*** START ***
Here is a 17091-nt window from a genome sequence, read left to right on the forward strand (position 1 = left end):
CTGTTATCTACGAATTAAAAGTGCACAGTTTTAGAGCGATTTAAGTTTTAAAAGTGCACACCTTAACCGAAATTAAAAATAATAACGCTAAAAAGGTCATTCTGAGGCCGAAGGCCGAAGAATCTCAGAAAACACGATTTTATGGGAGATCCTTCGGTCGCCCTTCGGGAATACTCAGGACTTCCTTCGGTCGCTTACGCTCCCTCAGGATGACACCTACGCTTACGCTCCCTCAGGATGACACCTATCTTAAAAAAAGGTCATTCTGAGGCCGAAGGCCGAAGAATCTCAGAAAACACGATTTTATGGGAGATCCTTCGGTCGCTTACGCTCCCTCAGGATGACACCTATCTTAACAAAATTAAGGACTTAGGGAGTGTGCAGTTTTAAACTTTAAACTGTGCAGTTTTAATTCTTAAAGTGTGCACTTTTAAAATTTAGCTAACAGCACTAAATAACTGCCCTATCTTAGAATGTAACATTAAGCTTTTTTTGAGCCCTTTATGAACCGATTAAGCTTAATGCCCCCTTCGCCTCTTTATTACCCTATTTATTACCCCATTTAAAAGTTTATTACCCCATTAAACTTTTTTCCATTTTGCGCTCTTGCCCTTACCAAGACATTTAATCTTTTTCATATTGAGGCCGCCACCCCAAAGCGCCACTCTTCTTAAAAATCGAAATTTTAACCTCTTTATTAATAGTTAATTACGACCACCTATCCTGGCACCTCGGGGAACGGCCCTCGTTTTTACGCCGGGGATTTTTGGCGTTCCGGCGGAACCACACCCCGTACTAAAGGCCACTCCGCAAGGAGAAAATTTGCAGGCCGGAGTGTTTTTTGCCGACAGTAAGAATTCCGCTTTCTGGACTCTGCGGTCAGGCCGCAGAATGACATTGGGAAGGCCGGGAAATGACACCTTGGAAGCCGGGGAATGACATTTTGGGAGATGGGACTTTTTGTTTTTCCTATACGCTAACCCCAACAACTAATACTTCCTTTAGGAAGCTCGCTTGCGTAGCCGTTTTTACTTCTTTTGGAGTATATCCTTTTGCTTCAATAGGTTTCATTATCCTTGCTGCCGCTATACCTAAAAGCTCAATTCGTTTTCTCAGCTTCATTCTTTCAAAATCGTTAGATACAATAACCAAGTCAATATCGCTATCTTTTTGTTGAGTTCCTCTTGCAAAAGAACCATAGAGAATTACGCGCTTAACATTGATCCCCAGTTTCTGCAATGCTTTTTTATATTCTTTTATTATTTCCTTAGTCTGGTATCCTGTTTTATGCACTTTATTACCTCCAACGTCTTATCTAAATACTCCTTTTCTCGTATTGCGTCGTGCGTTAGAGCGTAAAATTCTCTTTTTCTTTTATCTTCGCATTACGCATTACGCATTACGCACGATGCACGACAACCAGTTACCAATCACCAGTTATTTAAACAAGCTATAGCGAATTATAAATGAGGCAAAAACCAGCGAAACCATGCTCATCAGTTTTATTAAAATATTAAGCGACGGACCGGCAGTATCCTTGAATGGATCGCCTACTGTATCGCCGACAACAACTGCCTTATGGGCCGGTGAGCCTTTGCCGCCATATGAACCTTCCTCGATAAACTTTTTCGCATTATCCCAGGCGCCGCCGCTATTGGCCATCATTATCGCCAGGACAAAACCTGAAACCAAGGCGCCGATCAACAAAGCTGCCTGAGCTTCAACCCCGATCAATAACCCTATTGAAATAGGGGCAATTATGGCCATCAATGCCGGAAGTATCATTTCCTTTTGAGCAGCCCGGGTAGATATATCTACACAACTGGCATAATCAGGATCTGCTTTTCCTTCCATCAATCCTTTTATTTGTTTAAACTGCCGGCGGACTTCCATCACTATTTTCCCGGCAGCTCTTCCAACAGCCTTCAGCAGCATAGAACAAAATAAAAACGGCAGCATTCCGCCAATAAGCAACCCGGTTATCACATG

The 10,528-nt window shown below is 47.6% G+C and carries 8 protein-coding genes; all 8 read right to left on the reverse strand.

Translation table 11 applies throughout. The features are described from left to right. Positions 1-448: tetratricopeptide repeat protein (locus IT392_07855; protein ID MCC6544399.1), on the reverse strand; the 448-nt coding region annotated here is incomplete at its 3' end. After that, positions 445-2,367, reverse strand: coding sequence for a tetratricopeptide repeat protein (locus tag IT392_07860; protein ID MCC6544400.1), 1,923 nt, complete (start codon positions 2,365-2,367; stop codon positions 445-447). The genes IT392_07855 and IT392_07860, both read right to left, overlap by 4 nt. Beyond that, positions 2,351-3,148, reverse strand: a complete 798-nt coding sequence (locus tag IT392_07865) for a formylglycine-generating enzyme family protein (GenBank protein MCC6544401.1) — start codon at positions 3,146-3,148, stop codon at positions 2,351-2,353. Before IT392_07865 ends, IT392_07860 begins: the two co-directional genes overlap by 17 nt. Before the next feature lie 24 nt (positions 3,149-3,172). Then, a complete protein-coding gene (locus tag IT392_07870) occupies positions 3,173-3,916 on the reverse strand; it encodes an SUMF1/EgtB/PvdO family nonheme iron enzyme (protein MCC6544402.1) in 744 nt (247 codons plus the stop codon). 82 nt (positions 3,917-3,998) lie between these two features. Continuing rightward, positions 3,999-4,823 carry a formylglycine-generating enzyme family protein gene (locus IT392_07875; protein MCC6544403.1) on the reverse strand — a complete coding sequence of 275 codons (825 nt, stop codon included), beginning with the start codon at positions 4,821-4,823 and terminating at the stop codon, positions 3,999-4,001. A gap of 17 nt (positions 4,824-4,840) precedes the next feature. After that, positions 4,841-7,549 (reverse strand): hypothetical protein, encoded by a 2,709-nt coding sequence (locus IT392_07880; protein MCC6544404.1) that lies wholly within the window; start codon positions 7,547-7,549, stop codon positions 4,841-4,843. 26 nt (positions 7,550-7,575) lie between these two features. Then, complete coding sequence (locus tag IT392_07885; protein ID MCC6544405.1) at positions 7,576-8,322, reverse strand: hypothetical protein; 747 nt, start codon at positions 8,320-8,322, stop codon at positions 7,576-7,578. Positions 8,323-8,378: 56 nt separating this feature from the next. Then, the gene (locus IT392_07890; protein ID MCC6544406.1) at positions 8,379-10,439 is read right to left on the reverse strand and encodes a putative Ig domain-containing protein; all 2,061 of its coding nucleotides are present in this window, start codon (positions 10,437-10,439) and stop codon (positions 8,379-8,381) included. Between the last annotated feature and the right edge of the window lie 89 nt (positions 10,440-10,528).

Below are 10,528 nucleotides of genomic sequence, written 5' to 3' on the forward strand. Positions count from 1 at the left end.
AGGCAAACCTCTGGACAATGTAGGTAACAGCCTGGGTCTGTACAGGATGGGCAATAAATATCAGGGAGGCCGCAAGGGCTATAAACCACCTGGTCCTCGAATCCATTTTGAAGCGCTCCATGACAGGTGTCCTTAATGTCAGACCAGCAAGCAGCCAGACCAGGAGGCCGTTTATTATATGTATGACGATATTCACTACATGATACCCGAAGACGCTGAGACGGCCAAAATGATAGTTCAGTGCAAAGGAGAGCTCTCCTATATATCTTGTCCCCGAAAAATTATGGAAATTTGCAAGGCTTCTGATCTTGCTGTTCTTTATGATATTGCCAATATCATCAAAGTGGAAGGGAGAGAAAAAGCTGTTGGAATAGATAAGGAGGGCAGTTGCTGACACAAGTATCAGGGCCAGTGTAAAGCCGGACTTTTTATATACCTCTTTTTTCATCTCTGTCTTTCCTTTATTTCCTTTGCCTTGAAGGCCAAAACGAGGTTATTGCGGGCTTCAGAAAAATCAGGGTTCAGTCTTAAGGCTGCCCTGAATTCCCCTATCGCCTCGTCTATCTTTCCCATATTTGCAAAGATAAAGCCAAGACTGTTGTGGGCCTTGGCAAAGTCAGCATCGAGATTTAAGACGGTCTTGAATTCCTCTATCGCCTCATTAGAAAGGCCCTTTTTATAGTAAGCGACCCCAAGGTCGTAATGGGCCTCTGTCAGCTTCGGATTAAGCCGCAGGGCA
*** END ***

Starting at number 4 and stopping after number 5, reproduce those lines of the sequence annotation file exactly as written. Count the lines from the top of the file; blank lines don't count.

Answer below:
Translation table 11 applies throughout. The features are described from left to right. Positions 1-448: tetratricopeptide repeat protein (locus IT392_07855; protein ID MCC6544399.1), on the reverse strand; the 448-nt coding region annotated here is incomplete at its 3' end. After that, positions 445-2,367, reverse strand: coding sequence for a tetratricopeptide repeat protein (locus tag IT392_07860; protein ID MCC6544400.1), 1,923 nt, complete (start codon positions 2,365-2,367; stop codon positions 445-447). The genes IT392_07855 and IT392_07860, both read right to left, overlap by 4 nt. Beyond that, positions 2,351-3,148, reverse strand: a complete 798-nt coding sequence (locus tag IT392_07865) for a formylglycine-generating enzyme family protein (GenBank protein MCC6544401.1) — start codon at positions 3,146-3,148, stop codon at positions 2,351-2,353. Before IT392_07865 ends, IT392_07860 begins: the two co-directional genes overlap by 17 nt. Before the next feature lie 24 nt (positions 3,149-3,172). Then, a complete protein-coding gene (locus tag IT392_07870) occupies positions 3,173-3,916 on the reverse strand; it encodes an SUMF1/EgtB/PvdO family nonheme iron enzyme (protein MCC6544402.1) in 744 nt (247 codons plus the stop codon). 82 nt (positions 3,917-3,998) lie between these two features. Continuing rightward, positions 3,999-4,823 carry a formylglycine-generating enzyme family protein gene (locus IT392_07875; protein MCC6544403.1) on the reverse strand — a complete coding sequence of 275 codons (825 nt, stop codon included), beginning with the start codon at positions 4,821-4,823 and terminating at the stop codon, positions 3,999-4,001. A gap of 17 nt (positions 4,824-4,840) precedes the next feature. After that, positions 4,841-7,549 (reverse strand): hypothetical protein, encoded by a 2,709-nt coding sequence (locus IT392_07880; protein MCC6544404.1) that lies wholly within the window; start codon positions 7,547-7,549, stop codon positions 4,841-4,843. 26 nt (positions 7,550-7,575) lie between these two features. Then, complete coding sequence (locus tag IT392_07885; protein ID MCC6544405.1) at positions 7,576-8,322, reverse strand: hypothetical protein; 747 nt, start codon at positions 8,320-8,322, stop codon at positions 7,576-7,578. Positions 8,323-8,378: 56 nt separating this feature from the next. Then, the gene (locus IT392_07890; protein ID MCC6544406.1) at positions 8,379-10,439 is read right to left on the reverse strand and encodes a putative Ig domain-containing protein; all 2,061 of its coding nucleotides are present in this window, start codon (positions 10,437-10,439) and stop codon (positions 8,379-8,381) included. Between the last annotated feature and the right edge of the window lie 89 nt (positions 10,440-10,528).

Below are 10,528 nucleotides of genomic sequence, written 5' to 3' on the forward strand. Positions count from 1 at the left end.